Get now. Die Later.

That’s the slogan for MuMufication, a new form of memorialisation which fires small portions of human remains into Bricks of Mu. Every year on 23rd November, people gather for the Toxteth Day of the Dead and Bricks of Mu are ceremoniously laid into the People’s Pyramid. As more bricks are added, the Pyramid grows upwards and outwards; it will not be completed until it stands 23 feet high, which is likely to take at least 999 years.  

It sounds like something out of science fiction, strangely reminiscent of the burial practices in the Star Wars planet Ferrix where the community presses the remains of their dead into funerary bricks that are used to build the town’s walls. 

However, MuMufication is real and, according to its creators, it is ‘deadly serious’. When artist and musician Jimmy Cauty’s brother Simon died in 2016, he wanted something more concrete, grand and permanent to mark the death. The Justified Ancients of Mu Mu (one of Cauty and his creative partner Bill Drummond’s many aliases) began a partnership with The Green Funeral Company (run by Rupert and Clare Callender) to make it happen. 

The practice of buying our brick ready for our death is a modern twist on the memento mori tradition, which uses symbols of death (most often skulls, but sometimes coffins, hourglasses or wilting flowers) as reminders of mortality. Memento mori literally means ‘remember that you die’ and variously aims to encourage virtuous living which prepares the soul for the afterlife, or a ‘seize the day’ attitude which recognises life’s precious brevity. Although the MuMufication website understands that you might want to ‘hide it under your bed in an effort to deny the transience of life’, ‘it is recommended that you place your Brick of Mu on your mantlepiece to remind you how vital each passing day is’.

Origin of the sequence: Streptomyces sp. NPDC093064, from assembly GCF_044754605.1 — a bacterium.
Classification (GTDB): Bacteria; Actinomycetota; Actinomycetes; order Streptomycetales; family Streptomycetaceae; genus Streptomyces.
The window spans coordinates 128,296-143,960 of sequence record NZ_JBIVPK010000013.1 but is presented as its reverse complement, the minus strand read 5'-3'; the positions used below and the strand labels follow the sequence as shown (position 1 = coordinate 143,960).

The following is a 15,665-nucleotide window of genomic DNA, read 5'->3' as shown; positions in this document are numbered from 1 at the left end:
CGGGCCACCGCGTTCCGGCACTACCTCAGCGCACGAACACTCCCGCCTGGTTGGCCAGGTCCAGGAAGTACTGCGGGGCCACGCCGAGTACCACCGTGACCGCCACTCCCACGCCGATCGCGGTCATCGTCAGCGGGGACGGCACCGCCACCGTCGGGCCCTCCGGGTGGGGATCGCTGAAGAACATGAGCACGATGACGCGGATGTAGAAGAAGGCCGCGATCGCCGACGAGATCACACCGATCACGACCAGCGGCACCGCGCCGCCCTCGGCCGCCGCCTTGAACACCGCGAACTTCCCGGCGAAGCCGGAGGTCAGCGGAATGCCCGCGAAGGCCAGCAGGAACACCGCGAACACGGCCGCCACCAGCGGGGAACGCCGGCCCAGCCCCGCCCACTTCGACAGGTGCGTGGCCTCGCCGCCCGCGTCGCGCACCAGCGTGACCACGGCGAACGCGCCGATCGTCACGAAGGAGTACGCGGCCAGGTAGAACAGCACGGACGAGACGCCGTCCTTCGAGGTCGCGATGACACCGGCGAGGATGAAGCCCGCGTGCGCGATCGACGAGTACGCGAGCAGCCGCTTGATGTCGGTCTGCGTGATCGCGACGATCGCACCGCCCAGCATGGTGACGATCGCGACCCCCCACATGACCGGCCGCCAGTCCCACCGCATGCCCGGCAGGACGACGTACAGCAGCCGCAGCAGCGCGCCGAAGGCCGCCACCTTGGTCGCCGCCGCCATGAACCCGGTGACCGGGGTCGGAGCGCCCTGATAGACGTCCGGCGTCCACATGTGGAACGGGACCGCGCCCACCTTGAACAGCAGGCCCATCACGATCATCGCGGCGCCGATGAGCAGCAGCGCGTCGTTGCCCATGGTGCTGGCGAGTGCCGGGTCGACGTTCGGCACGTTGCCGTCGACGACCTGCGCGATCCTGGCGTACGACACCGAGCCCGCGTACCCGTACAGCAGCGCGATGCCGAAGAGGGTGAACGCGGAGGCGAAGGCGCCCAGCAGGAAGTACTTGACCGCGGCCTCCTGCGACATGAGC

The People’s Pyramid is a way to make death visible, both part of life and monumental, bringing together people from a huge variety of backgrounds to create a collective memorial which values everyone equally. 

MuMumification is just one example of ‘Punk Undertaker’ Rupert Callender’s ground-breaking and taboo-busting work to revolutionise the funeral industry. Having experienced the death of his father at the age of seven, his grandparents just months later, and his mother when he was 25, he is passionate about finding ways to celebrate people we loved and lost which are personal, out-of-the-ordinary, and most importantly real.

Ru will be joining Good Grief Weston for the panel discussion ‘Everything You Wanted to Know About Death, Dying and Grief but Never Had the Chance to Ask’ after Liz Rothschild’s one-woman show at Front Room on Sunday 7th May: 

He will also be opening our finale event ‘Grief at Grove Park’ on Monday 8th May:

To learn more about MuMumification (and maybe purchase your own brick), visit:  


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